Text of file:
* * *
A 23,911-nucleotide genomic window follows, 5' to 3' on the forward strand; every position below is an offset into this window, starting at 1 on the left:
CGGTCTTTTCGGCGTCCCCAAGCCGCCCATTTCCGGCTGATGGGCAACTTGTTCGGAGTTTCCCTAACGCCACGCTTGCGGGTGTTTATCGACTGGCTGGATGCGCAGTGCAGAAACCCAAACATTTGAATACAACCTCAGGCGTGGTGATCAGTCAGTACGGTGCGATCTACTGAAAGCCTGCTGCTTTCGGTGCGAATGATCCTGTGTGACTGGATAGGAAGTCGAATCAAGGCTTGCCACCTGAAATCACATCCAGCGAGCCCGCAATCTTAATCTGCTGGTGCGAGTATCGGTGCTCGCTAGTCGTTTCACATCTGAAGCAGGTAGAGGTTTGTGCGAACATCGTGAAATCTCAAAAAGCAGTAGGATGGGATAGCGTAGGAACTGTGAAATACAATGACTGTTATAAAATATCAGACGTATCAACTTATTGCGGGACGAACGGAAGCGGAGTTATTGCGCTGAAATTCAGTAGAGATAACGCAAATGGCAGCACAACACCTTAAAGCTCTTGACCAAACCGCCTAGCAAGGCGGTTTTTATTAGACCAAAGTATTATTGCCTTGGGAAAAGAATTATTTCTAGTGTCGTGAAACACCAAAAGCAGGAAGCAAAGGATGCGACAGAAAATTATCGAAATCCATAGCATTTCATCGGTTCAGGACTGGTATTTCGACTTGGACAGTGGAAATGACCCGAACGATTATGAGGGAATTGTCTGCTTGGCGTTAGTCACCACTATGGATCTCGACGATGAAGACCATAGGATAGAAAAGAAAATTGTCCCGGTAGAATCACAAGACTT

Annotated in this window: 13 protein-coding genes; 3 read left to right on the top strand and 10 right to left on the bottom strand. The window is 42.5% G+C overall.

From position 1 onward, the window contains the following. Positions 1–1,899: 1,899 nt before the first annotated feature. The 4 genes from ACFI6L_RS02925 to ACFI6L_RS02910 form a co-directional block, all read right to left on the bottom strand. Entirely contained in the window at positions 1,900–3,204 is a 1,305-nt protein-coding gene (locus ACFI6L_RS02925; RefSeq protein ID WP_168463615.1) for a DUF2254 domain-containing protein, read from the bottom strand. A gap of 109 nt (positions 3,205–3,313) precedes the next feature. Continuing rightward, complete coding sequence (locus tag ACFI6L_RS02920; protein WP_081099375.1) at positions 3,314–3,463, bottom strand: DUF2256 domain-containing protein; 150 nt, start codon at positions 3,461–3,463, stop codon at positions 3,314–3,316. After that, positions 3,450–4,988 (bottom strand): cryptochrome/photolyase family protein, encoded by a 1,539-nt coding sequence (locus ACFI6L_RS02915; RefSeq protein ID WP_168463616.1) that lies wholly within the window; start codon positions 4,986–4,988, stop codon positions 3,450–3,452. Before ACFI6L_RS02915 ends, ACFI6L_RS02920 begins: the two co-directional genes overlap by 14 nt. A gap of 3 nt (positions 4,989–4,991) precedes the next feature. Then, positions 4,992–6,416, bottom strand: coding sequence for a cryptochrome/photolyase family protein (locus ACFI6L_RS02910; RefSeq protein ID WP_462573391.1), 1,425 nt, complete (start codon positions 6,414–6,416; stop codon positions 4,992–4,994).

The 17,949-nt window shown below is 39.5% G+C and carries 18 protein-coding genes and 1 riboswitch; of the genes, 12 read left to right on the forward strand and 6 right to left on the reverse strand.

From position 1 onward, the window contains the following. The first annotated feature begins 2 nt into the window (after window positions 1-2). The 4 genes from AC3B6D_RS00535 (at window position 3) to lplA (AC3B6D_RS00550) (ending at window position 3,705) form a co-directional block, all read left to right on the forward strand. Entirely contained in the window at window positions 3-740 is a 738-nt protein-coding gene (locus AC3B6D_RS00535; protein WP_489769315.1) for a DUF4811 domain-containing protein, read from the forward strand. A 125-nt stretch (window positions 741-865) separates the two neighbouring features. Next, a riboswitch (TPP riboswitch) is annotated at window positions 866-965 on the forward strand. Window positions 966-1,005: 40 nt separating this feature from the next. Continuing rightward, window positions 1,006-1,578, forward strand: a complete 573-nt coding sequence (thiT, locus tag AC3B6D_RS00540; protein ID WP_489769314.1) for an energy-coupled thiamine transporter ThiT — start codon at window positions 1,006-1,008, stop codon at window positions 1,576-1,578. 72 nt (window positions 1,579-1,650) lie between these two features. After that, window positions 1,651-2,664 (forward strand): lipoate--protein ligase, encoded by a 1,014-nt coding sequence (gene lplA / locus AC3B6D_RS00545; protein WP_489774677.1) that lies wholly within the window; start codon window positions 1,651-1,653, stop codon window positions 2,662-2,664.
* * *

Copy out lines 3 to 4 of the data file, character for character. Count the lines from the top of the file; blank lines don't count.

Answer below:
Annotated in this window: 13 protein-coding genes; 3 read left to right on the top strand and 10 right to left on the bottom strand. The window is 42.5% G+C overall.

From position 1 onward, the window contains the following. Positions 1–1,899: 1,899 nt before the first annotated feature. The 4 genes from ACFI6L_RS02925 to ACFI6L_RS02910 form a co-directional block, all read right to left on the bottom strand. Entirely contained in the window at positions 1,900–3,204 is a 1,305-nt protein-coding gene (locus ACFI6L_RS02925; RefSeq protein ID WP_168463615.1) for a DUF2254 domain-containing protein, read from the bottom strand. A gap of 109 nt (positions 3,205–3,313) precedes the next feature. Continuing rightward, complete coding sequence (locus tag ACFI6L_RS02920; protein WP_081099375.1) at positions 3,314–3,463, bottom strand: DUF2256 domain-containing protein; 150 nt, start codon at positions 3,461–3,463, stop codon at positions 3,314–3,316. After that, positions 3,450–4,988 (bottom strand): cryptochrome/photolyase family protein, encoded by a 1,539-nt coding sequence (locus ACFI6L_RS02915; RefSeq protein ID WP_168463616.1) that lies wholly within the window; start codon positions 4,986–4,988, stop codon positions 3,450–3,452. Before ACFI6L_RS02915 ends, ACFI6L_RS02920 begins: the two co-directional genes overlap by 14 nt. A gap of 3 nt (positions 4,989–4,991) precedes the next feature. Then, positions 4,992–6,416, bottom strand: coding sequence for a cryptochrome/photolyase family protein (locus ACFI6L_RS02910; RefSeq protein ID WP_462573391.1), 1,425 nt, complete (start codon positions 6,414–6,416; stop codon positions 4,992–4,994).